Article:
Reshaping the banking landscape
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Reshaping the banking landscape

Argentine banks turn the corner

How the crisis felled Argentina's banks

From disaster comes opportunity. Although Argentina's financial crisis triggered the departure of foreign banks such as Scotiabank and the subsidiaries of Crédit Agricole, it also allowed some local players to take advantage and enhance their position. Banks that were previously considered second tier are now competing with stalwarts such as Banco Río, BBV Banco Frances and Banco Galicia.

"In a way, these banks had the right mix of assets at the time of the crisis," says Miguel Kiguel, a former finance secretary. "They weren't large retail banks. They didn't have to pay out big compensations. They had lots of liquidity and they made money. They didn't have to deal with the burden of the crisis and could concentrate on the future."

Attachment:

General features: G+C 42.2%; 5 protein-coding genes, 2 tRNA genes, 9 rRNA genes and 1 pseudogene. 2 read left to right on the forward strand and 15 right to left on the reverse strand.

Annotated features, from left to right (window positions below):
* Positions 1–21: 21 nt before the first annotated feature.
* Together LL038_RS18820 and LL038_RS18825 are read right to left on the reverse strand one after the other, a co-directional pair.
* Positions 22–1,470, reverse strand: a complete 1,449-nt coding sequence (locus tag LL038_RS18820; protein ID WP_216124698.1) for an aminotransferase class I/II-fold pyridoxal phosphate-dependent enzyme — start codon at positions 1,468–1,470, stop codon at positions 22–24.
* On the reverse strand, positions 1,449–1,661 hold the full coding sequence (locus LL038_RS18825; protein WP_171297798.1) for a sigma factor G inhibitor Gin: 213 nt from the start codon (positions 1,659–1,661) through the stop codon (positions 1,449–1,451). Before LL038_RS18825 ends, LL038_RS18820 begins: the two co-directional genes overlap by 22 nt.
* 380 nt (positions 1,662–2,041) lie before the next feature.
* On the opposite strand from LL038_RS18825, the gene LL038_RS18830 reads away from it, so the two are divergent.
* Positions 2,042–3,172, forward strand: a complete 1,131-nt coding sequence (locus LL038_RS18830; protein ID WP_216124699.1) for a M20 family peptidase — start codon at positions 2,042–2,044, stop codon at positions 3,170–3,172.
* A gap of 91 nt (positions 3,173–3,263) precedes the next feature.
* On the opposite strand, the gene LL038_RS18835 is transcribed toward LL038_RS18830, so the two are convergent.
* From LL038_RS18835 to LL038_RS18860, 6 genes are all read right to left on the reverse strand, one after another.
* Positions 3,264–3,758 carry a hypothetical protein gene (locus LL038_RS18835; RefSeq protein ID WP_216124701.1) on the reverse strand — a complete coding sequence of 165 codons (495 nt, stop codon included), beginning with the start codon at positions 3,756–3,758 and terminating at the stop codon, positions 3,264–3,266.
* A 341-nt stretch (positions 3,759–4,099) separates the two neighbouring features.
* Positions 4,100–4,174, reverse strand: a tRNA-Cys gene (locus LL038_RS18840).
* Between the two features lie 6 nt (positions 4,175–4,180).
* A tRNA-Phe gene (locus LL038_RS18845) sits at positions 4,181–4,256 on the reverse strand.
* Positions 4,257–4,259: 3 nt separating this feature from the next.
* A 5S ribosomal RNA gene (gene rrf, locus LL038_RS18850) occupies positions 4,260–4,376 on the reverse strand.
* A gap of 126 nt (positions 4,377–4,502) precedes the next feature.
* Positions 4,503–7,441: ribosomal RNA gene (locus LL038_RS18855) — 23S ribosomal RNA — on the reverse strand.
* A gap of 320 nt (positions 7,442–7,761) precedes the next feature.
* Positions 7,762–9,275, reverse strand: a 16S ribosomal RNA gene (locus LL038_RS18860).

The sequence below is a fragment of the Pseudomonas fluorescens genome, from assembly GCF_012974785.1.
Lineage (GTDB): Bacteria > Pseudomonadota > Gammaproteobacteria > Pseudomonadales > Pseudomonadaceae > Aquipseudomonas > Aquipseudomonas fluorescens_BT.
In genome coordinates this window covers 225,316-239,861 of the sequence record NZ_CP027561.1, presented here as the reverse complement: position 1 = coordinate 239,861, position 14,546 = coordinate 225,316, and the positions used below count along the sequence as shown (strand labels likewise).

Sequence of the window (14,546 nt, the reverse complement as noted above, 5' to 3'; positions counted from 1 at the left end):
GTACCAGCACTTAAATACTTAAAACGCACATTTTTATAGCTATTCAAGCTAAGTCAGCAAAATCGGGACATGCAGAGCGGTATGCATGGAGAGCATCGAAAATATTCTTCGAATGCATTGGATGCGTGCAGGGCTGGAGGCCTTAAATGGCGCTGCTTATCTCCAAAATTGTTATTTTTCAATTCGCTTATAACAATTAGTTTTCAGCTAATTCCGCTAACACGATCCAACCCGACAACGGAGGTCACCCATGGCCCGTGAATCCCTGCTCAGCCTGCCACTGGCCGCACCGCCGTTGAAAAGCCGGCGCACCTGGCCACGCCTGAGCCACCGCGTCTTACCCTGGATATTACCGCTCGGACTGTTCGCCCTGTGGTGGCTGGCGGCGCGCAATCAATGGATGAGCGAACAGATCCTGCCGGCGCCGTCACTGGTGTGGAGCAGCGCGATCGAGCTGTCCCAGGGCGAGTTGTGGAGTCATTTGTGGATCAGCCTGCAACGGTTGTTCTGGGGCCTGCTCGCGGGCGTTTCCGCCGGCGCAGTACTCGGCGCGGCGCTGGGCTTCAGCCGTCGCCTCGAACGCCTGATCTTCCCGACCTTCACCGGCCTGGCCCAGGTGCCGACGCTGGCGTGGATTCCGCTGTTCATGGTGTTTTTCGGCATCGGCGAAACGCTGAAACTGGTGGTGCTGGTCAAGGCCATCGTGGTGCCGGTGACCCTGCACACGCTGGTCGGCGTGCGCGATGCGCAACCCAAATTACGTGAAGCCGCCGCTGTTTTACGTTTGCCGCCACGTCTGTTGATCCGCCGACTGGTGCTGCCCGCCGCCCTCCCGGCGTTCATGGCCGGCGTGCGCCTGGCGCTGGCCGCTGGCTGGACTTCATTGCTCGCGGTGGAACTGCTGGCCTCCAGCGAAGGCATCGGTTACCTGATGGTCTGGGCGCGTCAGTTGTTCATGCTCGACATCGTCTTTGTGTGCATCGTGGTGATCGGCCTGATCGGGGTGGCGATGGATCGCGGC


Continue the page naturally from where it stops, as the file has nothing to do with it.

Leading the charge are Banco Macro Bansud and Banco Patagonia. Both have grown opportunistically since the crisis and are now among the 10 biggest banks in the country. Macro Bansud is the more aggressive of the two. Founded in 1995 as Banco Bansud, the bank demonstrated its credentials following its merger with Banco Macro in the heart of the crisis in January 2002.

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